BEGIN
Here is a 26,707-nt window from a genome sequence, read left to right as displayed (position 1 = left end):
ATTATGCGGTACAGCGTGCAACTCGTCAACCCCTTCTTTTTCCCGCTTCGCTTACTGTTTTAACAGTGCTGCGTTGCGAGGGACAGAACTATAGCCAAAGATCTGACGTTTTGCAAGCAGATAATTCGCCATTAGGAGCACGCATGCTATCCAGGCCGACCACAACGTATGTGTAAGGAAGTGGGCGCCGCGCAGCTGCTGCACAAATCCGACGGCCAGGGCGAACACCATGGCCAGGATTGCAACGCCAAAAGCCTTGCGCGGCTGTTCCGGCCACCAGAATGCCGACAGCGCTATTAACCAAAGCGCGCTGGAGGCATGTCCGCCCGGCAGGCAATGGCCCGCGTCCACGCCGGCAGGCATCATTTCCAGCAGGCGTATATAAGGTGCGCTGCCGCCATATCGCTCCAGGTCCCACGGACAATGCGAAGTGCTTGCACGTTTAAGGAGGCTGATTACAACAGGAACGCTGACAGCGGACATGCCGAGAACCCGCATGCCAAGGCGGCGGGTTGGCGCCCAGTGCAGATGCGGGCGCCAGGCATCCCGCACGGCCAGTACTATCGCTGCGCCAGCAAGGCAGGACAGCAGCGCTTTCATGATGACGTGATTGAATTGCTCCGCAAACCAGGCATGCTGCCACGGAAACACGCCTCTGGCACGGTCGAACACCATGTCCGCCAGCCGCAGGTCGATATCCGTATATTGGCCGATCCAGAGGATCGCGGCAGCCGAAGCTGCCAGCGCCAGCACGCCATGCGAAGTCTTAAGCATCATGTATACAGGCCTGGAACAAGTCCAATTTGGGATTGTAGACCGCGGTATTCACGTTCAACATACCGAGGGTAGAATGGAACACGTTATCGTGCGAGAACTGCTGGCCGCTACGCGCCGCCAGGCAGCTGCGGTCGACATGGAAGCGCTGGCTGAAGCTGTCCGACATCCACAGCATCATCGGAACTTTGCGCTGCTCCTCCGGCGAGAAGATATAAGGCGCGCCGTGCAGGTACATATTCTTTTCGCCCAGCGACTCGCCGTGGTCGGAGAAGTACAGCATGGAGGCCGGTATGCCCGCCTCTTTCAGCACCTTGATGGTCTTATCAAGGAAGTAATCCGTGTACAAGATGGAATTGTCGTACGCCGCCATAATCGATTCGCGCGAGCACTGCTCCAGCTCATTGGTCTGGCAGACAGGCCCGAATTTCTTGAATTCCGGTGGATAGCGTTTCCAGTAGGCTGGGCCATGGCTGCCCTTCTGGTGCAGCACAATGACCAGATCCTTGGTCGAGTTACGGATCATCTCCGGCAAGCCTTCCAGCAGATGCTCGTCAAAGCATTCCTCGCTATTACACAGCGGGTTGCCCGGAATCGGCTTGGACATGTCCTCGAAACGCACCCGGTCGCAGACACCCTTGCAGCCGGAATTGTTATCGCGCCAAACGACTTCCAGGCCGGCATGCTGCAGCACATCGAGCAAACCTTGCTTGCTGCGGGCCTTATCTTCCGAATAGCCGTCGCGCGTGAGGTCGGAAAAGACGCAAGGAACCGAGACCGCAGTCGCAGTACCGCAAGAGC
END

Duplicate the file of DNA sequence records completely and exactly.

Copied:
Here is a 26,707-nt window from a genome sequence, read left to right as displayed (position 1 = left end):
ATTATGCGGTACAGCGTGCAACTCGTCAACCCCTTCTTTTTCCCGCTTCGCTTACTGTTTTAACAGTGCTGCGTTGCGAGGGACAGAACTATAGCCAAAGATCTGACGTTTTGCAAGCAGATAATTCGCCATTAGGAGCACGCATGCTATCCAGGCCGACCACAACGTATGTGTAAGGAAGTGGGCGCCGCGCAGCTGCTGCACAAATCCGACGGCCAGGGCGAACACCATGGCCAGGATTGCAACGCCAAAAGCCTTGCGCGGCTGTTCCGGCCACCAGAATGCCGACAGCGCTATTAACCAAAGCGCGCTGGAGGCATGTCCGCCCGGCAGGCAATGGCCCGCGTCCACGCCGGCAGGCATCATTTCCAGCAGGCGTATATAAGGTGCGCTGCCGCCATATCGCTCCAGGTCCCACGGACAATGCGAAGTGCTTGCACGTTTAAGGAGGCTGATTACAACAGGAACGCTGACAGCGGACATGCCGAGAACCCGCATGCCAAGGCGGCGGGTTGGCGCCCAGTGCAGATGCGGGCGCCAGGCATCCCGCACGGCCAGTACTATCGCTGCGCCAGCAAGGCAGGACAGCAGCGCTTTCATGATGACGTGATTGAATTGCTCCGCAAACCAGGCATGCTGCCACGGAAACACGCCTCTGGCACGGTCGAACACCATGTCCGCCAGCCGCAGGTCGATATCCGTATATTGGCCGATCCAGAGGATCGCGGCAGCCGAAGCTGCCAGCGCCAGCACGCCATGCGAAGTCTTAAGCATCATGTATACAGGCCTGGAACAAGTCCAATTTGGGATTGTAGACCGCGGTATTCACGTTCAACATACCGAGGGTAGAATGGAACACGTTATCGTGCGAGAACTGCTGGCCGCTACGCGCCGCCAGGCAGCTGCGGTCGACATGGAAGCGCTGGCTGAAGCTGTCCGACATCCACAGCATCATCGGAACTTTGCGCTGCTCCTCCGGCGAGAAGATATAAGGCGCGCCGTGCAGGTACATATTCTTTTCGCCCAGCGACTCGCCGTGGTCGGAGAAGTACAGCATGGAGGCCGGTATGCCCGCCTCTTTCAGCACCTTGATGGTCTTATCAAGGAAGTAATCCGTGTACAAGATGGAATTGTCGTACGCCGCCATAATCGATTCGCGCGAGCACTGCTCCAGCTCATTGGTCTGGCAGACAGGCCCGAATTTCTTGAATTCCGGTGGATAGCGTTTCCAGTAGGCTGGGCCATGGCTGCCCTTCTGGTGCAGCACAATGACCAGATCCTTGGTCGAGTTACGGATCATCTCCGGCAAGCCTTCCAGCAGATGCTCGTCAAAGCATTCCTCGCTATTACACAGCGGGTTGCCCGGAATCGGCTTGGACATGTCCTCGAAACGCACCCGGTCGCAGACACCCTTGCAGCCGGAATTGTTATCGCGCCAAACGACTTCCAGGCCGGCATGCTGCAGCACATCGAGCAAACCTTGCTTGCTGCGGGCCTTATCTTCCGAATAGCCGTCGCGCGTGAGGTCGGAAAAGACGCAAGGAACCGAGACCGCAGTCGCAGTACCGCAAGAGC